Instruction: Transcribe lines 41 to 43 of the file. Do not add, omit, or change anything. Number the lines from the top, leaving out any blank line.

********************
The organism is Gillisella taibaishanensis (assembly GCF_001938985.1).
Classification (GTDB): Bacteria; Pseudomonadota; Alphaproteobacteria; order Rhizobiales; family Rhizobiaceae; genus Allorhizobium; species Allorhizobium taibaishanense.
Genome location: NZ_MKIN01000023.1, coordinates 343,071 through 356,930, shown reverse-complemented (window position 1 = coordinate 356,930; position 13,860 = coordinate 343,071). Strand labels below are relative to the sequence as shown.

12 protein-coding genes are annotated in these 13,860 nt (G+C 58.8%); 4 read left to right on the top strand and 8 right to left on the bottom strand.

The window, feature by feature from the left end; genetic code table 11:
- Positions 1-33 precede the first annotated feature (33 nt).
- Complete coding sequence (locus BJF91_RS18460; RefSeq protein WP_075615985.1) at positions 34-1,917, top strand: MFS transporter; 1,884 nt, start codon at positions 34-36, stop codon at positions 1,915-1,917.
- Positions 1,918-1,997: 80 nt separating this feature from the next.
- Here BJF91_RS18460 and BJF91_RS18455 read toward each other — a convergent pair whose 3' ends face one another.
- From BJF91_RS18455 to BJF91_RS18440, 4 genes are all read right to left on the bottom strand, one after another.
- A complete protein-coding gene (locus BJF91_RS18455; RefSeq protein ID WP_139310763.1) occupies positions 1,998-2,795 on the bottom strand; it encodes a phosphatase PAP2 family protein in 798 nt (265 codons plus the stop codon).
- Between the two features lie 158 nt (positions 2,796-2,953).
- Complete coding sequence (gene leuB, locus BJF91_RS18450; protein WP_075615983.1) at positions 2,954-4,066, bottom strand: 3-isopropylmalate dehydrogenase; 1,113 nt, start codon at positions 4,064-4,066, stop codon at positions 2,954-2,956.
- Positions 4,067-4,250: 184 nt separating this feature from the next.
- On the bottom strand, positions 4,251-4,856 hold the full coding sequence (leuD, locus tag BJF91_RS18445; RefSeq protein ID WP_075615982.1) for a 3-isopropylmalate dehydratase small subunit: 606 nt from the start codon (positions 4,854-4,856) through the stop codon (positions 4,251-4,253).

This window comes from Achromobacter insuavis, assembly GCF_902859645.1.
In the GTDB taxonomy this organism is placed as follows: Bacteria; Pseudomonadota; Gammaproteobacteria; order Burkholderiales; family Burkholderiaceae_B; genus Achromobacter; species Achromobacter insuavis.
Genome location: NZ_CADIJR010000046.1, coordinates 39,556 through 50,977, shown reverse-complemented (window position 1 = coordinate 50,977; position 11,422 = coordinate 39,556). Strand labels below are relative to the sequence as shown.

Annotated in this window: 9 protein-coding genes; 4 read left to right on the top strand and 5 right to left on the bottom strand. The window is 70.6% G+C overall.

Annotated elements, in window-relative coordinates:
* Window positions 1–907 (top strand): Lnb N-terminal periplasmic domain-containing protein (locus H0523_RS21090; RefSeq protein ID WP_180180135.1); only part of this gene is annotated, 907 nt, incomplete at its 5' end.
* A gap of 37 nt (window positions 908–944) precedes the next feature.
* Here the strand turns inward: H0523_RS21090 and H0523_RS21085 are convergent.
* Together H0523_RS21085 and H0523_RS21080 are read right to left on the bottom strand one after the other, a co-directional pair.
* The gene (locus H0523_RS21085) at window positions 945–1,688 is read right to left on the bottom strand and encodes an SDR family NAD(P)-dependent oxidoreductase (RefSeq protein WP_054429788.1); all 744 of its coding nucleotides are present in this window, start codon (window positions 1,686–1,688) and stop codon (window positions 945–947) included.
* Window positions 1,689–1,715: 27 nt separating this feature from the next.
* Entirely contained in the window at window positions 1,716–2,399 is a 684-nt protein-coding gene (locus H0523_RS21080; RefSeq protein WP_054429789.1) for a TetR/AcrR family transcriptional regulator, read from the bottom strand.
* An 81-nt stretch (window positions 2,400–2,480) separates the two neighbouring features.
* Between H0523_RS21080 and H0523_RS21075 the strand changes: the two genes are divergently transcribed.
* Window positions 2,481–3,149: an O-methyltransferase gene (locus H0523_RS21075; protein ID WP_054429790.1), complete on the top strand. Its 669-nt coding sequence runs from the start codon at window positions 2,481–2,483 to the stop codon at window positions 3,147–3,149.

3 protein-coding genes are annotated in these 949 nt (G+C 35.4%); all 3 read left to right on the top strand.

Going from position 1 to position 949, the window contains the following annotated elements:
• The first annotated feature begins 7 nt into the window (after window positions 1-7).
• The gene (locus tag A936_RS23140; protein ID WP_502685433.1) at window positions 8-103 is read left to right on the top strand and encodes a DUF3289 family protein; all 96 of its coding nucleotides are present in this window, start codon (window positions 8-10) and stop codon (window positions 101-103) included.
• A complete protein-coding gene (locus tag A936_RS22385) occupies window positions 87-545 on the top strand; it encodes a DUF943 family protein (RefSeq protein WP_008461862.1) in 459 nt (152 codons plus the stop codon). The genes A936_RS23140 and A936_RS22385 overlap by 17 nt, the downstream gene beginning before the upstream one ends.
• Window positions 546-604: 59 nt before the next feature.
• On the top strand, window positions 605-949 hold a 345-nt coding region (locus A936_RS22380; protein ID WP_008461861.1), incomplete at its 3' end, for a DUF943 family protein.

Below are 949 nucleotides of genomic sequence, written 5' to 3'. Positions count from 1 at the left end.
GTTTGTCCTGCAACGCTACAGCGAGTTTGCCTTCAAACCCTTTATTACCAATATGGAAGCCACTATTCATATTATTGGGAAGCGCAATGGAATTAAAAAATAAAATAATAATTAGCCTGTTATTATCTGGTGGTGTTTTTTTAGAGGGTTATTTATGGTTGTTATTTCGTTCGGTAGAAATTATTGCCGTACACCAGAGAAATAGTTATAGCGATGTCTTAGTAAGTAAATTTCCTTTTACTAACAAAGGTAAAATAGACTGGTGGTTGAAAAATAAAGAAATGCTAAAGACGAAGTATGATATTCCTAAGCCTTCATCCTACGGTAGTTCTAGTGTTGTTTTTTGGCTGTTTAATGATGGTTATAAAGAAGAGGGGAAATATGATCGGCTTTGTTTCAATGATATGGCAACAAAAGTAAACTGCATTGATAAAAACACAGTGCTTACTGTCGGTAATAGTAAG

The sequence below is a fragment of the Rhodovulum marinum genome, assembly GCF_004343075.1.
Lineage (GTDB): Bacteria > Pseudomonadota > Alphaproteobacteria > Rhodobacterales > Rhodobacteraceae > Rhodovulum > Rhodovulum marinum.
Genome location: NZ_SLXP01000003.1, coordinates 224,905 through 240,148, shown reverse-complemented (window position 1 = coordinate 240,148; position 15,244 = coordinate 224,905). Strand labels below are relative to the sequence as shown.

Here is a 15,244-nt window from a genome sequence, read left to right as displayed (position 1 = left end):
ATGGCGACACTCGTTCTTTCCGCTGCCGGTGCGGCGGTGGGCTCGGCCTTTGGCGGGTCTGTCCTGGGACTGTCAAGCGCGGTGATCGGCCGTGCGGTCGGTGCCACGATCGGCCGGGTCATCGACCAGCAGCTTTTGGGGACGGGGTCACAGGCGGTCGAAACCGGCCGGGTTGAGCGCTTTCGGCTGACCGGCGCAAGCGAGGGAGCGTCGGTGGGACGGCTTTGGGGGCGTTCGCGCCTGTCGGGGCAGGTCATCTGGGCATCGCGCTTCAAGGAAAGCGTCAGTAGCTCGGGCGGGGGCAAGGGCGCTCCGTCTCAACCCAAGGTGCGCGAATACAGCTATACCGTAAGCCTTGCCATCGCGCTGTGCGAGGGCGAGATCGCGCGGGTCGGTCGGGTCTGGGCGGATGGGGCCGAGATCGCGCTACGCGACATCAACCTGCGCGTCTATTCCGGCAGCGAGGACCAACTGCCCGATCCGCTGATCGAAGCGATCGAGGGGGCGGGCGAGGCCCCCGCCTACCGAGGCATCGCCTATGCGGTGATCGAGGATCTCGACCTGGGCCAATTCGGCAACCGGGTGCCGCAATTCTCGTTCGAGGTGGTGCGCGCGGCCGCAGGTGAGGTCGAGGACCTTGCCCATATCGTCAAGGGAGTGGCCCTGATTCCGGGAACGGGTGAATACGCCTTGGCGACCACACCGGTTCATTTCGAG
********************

Lineage (GTDB): Bacteria > Pseudomonadota > Alphaproteobacteria > Rhodobacterales > Rhodobacteraceae > Rhodovulum > Rhodovulum marinum.
Genome location: NZ_SLXP01000003.1, coordinates 224,905 through 240,148, shown reverse-complemented (window position 1 = coordinate 240,148; position 15,244 = coordinate 224,905). Strand labels below are relative to the sequence as shown.

Here is a 15,244-nt window from a genome sequence, read left to right as displayed (position 1 = left end):